ToI reports that while MHRD is yet to forward Shevgaonkar's resignation letter to the President, it is still keen on nailing him for the Mauritius initiative:
Meanwhile, the ministry is readying itself by preparing a case against Shevgaonkar on the Mauritius issue. Sources said IIT-Delhi has furnished all the details that the ministry wanted. "An attempt is being made to make Shevgaonkar personally responsible for the memorandum of understanding with the Mauritius institute. "The ministry has prepared a note against Shevgaonkar and is debating how to initiate action against him," one HRD source said. Technically, the ministry will have to seek permission of the President who is the visitor and appointing authority.
It is still unclear what exactly MHRD is talking about here, and no newspaper has managed to unearth the specific illegality it clearly wishes to pin on Shevgaonkar. This is an asymmetric war, since politicians, their followers on Twitter, and their un-named underlings in government can spew allegations (using intemperate, ominous, or even vile language), but the supporters of IIT-D (especially those within IIT-D) have to couch their rebuttal in a calm, dignified tone which does not play well on news media.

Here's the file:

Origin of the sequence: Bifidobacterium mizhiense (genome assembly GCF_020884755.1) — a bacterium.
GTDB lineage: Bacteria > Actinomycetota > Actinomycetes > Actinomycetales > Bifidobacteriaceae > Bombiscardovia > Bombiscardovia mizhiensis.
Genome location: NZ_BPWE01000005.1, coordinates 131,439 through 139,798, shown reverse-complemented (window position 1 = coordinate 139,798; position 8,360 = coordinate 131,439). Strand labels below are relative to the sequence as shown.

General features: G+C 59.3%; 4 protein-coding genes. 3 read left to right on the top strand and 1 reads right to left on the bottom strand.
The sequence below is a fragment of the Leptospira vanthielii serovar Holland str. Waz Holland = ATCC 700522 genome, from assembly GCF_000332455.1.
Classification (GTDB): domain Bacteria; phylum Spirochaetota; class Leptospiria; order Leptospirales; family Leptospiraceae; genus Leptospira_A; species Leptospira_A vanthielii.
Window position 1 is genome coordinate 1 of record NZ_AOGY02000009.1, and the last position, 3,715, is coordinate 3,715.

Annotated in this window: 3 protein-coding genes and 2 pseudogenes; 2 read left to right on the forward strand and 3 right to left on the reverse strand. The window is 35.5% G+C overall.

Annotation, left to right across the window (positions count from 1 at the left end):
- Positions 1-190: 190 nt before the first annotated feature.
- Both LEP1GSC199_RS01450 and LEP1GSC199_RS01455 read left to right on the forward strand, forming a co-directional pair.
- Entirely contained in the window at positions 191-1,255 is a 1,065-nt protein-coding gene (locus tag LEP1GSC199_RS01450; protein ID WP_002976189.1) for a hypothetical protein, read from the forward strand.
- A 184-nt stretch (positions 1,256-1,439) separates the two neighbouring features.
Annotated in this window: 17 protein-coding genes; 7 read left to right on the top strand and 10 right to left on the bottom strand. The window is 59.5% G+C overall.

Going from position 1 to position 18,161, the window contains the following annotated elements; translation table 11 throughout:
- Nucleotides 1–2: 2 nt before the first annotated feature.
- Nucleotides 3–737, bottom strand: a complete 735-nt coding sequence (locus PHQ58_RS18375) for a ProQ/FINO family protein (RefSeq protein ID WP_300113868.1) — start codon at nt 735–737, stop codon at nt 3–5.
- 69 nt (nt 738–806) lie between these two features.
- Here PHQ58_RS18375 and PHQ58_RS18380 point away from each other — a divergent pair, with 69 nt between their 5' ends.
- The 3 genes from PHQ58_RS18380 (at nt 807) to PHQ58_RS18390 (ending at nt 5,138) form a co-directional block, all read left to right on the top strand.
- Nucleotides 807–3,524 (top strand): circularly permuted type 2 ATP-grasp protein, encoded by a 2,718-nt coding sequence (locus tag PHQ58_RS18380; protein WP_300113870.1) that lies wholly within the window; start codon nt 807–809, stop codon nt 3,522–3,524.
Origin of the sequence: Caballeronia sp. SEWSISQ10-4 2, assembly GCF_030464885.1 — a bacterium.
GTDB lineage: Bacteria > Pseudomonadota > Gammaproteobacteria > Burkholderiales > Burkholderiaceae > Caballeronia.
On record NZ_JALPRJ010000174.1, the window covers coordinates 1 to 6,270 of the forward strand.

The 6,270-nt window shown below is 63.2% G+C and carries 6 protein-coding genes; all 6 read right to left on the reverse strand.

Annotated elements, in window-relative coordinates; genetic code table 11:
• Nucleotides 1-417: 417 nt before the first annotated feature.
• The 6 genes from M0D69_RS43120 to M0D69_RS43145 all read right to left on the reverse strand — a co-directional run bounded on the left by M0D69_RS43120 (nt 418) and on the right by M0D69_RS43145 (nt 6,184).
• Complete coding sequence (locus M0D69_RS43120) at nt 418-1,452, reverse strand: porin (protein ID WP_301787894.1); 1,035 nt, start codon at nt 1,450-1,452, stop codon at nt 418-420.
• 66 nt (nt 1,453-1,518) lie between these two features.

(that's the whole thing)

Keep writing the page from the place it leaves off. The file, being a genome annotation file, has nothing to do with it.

In any case, whatever MHRD has thrown at IIT-D and its Director has been rebutted convincingly. The latest example is this wonderful op-ed from Prof. M. Balakrishnan from IIT-D -- Why IIT can't fly. After laying all the facts out in his op-ed, Balakrishnan expresses his deep disappointment at all the meddling that he has seen:
If that was about the previous government, this is about the present one:
A key aspect of the final MoU was that, contrary to the original proposal, administrative and financial control of IITRA would not rest with IIT Delhi, making it that much harder to bring up a quality institution. At that stage, we were deeply disappointed with the HRD ministry for clipping our wings even before we could attempt to fly. This was around the time that newspapers were full of stories about an amendment to the higher education act, permitting foreign institutions to open campuses in India. In hindsight, I am profoundly thankful that the bureaucrats at the HRD ministry knew the rules — no one is allowed to fly in this country, especially if you are funded by the government.
... The only disappointment is that this country believed in the prime minister’s “minimum government, maximum governance” call and thought that he would devote his energies to enable people to fly and not to try to enforce 60 years of “no-fly” regulation. [...]